Printed Letters: September 7, 2016

We need to address causes of homelessness

Your recent front-page article on the homeless – “transients” you called them – haunts me. Surely I am not alone among baby boomers who remember the “sudden” phenomenon of homelessness in the wake of the Vietnam War.

As my own children grew up, I was aware of this “problem” growing alongside. As a teacher, over the course of three decades I watched the numbers of homeless children increase at an appalling rate.

The problem of transients is not a transient problem. It is like a malignant growth that increases in size until we cannot pretend it will go away. When will we be able to look at this terrible social illness honestly and begin to address the causes and not just the symptoms? If society were a family, wouldn’t we be throwing all of our money at this problem, along with our careful attention and compassion? It seems we are still under the influence of the English Poor Law, first established centuries ago to serve monarchs, but alive and well today in our thinking. It says, basically, that vagrancy (joblessness, homelessness) is a criminal state caused by the condition of being poor and, therefore, of lesser worth as a human being. The homeless are an inferior social group. Charity should be only enough to help the unfortunates subsist, but never enough to eradicate the problem entirely. Thus we ensure that homelessness will continue.

As Jonathan Kozol, the great educator and writer and tireless advocate for homeless children might say, if society were a family, the growing numbers of homeless children would be the worst case of neglect that ever was. If society were a human body, wouldn’t we be aggressively seeking a cure, regardless of cost?

Grand Junction

Men and women risk lives to defend what flag symbolizes

Reading the Friday morning Sports and Rec section story titled “Kaepernick, 49ers teammate kneel during anthem” I was struck by the picture showing a Marine PFC with two rows of ribbons (cropped) standing at attention during the singing of the national anthem. This Marine and the sailors with him have taken an oath to defend the Constitution at all costs, including their lives, to fight to the death if necessary.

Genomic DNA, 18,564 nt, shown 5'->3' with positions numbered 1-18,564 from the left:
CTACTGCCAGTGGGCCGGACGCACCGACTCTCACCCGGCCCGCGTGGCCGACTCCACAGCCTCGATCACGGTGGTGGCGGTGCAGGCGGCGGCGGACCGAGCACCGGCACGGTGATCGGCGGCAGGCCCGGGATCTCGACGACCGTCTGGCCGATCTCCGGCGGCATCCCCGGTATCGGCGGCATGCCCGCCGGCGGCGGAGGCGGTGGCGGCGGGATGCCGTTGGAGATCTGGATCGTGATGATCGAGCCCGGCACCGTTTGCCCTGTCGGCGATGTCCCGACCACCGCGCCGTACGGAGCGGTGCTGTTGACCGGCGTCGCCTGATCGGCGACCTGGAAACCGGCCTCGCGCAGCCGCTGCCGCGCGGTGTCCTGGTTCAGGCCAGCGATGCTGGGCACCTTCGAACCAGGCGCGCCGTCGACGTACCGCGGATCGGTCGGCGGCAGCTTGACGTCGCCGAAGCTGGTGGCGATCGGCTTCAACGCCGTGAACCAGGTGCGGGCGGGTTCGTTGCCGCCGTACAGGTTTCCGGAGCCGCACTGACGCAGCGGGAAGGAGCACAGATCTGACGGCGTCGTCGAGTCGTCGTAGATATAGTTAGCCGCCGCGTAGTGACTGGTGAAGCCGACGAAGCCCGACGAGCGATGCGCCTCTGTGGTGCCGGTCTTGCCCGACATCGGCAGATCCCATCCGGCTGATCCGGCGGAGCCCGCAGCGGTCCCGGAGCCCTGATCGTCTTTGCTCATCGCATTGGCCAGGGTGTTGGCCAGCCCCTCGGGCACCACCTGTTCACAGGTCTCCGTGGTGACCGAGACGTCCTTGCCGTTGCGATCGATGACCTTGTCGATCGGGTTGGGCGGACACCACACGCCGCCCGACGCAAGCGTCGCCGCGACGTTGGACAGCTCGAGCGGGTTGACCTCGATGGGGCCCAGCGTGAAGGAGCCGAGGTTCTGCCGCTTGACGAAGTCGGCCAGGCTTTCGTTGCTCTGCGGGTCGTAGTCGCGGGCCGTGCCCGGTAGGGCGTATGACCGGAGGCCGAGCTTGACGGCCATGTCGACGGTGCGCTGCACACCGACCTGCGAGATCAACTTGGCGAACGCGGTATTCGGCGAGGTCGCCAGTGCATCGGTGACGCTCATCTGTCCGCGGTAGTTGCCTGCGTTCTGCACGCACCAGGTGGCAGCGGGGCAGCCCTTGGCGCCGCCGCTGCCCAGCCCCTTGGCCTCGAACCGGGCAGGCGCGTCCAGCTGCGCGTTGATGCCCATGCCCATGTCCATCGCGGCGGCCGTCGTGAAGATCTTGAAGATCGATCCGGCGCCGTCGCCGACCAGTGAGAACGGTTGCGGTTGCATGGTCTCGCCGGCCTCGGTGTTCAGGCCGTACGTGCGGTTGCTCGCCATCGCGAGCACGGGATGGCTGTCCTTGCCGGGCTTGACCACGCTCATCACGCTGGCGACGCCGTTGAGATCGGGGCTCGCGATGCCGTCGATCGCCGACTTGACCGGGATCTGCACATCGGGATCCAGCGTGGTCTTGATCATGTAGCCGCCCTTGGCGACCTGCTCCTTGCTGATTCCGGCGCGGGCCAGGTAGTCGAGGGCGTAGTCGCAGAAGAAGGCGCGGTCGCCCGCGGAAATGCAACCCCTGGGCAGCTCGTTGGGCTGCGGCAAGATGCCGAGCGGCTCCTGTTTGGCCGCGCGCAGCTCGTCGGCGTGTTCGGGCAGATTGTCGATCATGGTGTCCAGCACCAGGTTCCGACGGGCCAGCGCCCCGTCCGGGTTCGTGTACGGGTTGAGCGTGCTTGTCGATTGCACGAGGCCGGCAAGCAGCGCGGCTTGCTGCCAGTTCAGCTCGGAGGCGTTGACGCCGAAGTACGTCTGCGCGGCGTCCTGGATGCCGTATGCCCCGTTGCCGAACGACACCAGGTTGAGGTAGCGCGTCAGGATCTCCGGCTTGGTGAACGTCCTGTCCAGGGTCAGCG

I couldn’t help but wonder how their lives, supported by a pittance and paid by the country they have dedicated themselves to defend, compare with the compensation paid to these pampered athletes who, without any sacrifice on their part, enjoy the benefits of America’s flag and anthem.

If they feel their lives would be better elsewhere, we might recommend the Canadian Football League and any other country or organization in the world, where their assets, if not their lives, would be worth so much more.

This country, with its flag and national anthem, America’s fight song, are easy targets for every twit with an ax to grind because it encourages freedom of expression and choice, tolerance and equality. They have inspired many men and women to face extreme danger and witness many lives lost, including their own, in the defense of what these symbols say and stand for.

Grand Junction

It’s time to eliminate for-profit health insurance companies

Big, for-profit insurance carriers bailing out of the Affordable Care Act was something many of us anticipated. It seemed obvious that these corporations would not be able to provide coverage to big numbers of unhealthy consumers and still maintain profits, shareholder dividends, sales commissions, advertising, company jets, executive bonuses etc.

Young healthy consumers not having major financial penalties for not buying into to the insurance company system prevented reasonable risk pools for these companies, also. Risk pooling is the whole crux of providing health care in the U.S. The “old” insurance system enabled insurance companies to use underwriting to obtain the healthiest pool possible for themselves. People with major health problems were taken care of by taxpayer-supported Medicaid or left uninsured – but went to hospitals anyway when their conditions became calamities. Since they couldn’t pay for their care, hospitals had to charge insurance and direct paying customers more to recoup financial losses. So consumers paid directly and indirectly supporting this lousy system. Many uninsured citizens also just died from this arrangement — 52,000 annually per analysts’ estimations.

Americans need to decide if it is important for insurance companies to maintain a parasitic role in health care. Also, are we going to allow “cherry-picking” competition for risk pools so that insurance companies can reap their selfish financial benefits and the rest of us pay dearly, including some paying with their lives? If not, then it is time to create one risk pool via single-payer (i.e. Medicare for All, Colorado Care etc.) systems. The huge savings from eliminating for-profit insurance companies would show that we are abandoning Darwinist health care and that we are compassionate and united with our fellow Americans.

Grand Junction


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